Venezuelan Bust, Baseball Boom: Andraes Reiner and Scouting on the New Frontier

By Milton H. Jamail | Go to book overview

11
Foreigners at Their
Own Game:
Welcome to the Astros’
Minor League System

Every player at the Venezuelan academy is delighted when told he will travel to the United States. But for those making the trip to Kissimmee, Florida, for the first time, excitement is tempered with fear of the unknown.

“When they take the flight to come to the States, they understand that they are leaving everything behind, and they know that everything will be different when they get off the plane,” explained Andrés.

And the anticipation of what will follow is so traumatic, that Andrés can’t recognize some of the players. “They look like they were changed during the flight.”

The phenomenon he witnessed is nothing new: it has occurred as long as players from Latin America have pursued their major league dream in the United States.

“We are strangers. I need a passport to come here,” wrote Felipe Alou, a San Francisco Giants outfielder from the Dominican Republic in 1963. “Most Latin players feel they are outsiders,” added Alou, who later managed the Giants, in his groundbreaking article, “Latin American ballplayers need a Bill of Rights” in Sport magazine in November 1963.1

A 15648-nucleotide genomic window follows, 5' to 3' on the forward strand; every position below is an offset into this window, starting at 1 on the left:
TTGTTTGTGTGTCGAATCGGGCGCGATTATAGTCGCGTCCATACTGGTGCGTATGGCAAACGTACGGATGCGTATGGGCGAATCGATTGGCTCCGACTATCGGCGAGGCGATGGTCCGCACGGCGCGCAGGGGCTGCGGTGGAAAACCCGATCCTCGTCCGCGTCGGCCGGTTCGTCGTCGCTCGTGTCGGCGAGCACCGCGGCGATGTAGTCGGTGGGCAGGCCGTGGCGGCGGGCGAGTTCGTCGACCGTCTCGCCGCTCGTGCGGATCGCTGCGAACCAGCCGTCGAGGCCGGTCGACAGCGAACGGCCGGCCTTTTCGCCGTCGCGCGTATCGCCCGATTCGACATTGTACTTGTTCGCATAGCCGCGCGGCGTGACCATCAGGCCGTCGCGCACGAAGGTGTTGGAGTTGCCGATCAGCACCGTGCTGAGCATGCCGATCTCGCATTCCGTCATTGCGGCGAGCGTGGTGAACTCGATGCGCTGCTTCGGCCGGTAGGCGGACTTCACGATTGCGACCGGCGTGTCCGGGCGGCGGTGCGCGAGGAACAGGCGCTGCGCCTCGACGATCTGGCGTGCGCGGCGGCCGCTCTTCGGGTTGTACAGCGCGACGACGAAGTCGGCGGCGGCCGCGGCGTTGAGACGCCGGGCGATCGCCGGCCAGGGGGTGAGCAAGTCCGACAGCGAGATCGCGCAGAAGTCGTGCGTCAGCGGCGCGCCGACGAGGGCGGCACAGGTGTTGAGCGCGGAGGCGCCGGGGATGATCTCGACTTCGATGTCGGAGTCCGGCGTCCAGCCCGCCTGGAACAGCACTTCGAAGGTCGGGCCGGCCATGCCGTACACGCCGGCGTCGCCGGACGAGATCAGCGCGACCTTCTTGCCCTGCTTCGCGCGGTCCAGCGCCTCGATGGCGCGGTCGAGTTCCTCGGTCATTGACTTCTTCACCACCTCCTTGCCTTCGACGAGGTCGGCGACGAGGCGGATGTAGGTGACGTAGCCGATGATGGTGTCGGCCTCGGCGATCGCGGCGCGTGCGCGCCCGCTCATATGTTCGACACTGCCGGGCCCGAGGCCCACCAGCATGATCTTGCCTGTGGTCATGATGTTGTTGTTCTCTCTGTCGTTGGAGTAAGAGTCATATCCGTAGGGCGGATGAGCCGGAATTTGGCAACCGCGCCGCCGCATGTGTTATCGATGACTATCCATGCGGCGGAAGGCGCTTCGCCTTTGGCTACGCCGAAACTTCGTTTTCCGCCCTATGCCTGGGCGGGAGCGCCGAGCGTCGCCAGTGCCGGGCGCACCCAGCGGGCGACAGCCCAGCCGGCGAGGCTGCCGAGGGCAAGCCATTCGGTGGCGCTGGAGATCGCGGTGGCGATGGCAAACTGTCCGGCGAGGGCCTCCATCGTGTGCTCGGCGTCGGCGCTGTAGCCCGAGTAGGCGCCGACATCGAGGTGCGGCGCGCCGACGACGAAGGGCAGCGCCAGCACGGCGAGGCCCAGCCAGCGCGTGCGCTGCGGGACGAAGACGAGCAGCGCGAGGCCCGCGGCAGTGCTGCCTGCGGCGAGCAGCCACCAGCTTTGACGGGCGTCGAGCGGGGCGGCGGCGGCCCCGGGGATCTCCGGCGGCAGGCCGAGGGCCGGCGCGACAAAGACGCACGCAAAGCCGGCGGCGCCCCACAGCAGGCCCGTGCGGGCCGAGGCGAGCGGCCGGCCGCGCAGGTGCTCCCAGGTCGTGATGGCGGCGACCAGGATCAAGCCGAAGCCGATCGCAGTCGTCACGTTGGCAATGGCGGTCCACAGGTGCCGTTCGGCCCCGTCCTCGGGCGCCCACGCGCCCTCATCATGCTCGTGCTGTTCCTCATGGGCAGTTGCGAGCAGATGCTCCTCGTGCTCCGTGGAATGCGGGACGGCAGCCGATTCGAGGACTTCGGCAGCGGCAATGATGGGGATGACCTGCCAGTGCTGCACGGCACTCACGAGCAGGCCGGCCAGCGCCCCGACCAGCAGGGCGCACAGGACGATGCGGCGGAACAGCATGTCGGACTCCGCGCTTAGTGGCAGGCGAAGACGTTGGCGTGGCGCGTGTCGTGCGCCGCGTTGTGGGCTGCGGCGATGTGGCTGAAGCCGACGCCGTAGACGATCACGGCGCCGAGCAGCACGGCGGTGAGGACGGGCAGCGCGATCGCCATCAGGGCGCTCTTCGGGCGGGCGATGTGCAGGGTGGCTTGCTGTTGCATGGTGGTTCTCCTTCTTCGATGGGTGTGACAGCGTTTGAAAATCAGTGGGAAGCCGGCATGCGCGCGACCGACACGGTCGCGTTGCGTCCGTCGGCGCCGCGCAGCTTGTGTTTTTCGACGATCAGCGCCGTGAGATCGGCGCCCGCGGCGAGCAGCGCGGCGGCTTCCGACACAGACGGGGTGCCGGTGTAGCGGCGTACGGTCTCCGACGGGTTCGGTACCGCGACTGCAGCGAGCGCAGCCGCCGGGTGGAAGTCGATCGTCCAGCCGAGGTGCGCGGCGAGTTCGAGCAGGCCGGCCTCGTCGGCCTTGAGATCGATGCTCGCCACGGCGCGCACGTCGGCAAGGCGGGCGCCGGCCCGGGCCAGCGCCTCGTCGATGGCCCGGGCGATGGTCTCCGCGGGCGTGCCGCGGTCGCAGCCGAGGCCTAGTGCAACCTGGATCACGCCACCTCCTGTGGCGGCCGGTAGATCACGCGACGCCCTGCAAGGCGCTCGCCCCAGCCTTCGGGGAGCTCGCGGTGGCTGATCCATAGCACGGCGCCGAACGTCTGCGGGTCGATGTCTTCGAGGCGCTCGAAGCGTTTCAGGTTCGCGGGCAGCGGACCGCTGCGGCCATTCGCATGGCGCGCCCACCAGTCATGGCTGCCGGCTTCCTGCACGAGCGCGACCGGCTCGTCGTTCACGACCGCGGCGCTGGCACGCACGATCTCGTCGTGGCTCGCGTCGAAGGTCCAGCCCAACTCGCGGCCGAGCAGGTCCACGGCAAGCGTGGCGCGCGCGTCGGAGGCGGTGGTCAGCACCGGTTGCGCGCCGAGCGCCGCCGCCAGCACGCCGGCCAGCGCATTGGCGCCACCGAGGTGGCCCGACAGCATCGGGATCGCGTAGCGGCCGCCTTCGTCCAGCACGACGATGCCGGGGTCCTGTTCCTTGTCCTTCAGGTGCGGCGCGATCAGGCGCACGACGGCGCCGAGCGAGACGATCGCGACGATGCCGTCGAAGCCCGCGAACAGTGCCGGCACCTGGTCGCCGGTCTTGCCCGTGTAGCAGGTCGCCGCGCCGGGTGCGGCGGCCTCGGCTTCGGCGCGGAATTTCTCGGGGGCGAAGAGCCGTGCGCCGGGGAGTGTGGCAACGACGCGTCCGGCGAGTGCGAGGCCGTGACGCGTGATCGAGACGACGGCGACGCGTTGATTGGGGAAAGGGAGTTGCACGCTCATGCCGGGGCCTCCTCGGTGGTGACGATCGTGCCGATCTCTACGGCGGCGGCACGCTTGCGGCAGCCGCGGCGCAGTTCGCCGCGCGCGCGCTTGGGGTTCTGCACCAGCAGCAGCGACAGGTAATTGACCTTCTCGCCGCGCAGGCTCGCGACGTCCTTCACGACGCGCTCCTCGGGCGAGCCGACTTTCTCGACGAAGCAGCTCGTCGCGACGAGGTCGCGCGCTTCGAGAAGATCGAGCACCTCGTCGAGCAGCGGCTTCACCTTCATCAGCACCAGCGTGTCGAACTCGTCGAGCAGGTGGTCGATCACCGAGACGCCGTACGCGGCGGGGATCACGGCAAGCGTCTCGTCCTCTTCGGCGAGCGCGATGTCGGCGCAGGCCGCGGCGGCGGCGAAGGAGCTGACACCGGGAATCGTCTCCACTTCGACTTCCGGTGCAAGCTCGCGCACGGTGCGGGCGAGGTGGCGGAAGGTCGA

Two years earlier, Dámaso Blanco, a nineteen-year-old middle-infield prospect from Caracas, signed with San Francisco and was sent to the Class D El Paso team in the Sophomore League that included franchises in West Texas and eastern New Mexico.

“We were playing in Hobbs, New Mexico, a very small town, and because I was black, I was not allowed to eat in the same restaurant

-161-

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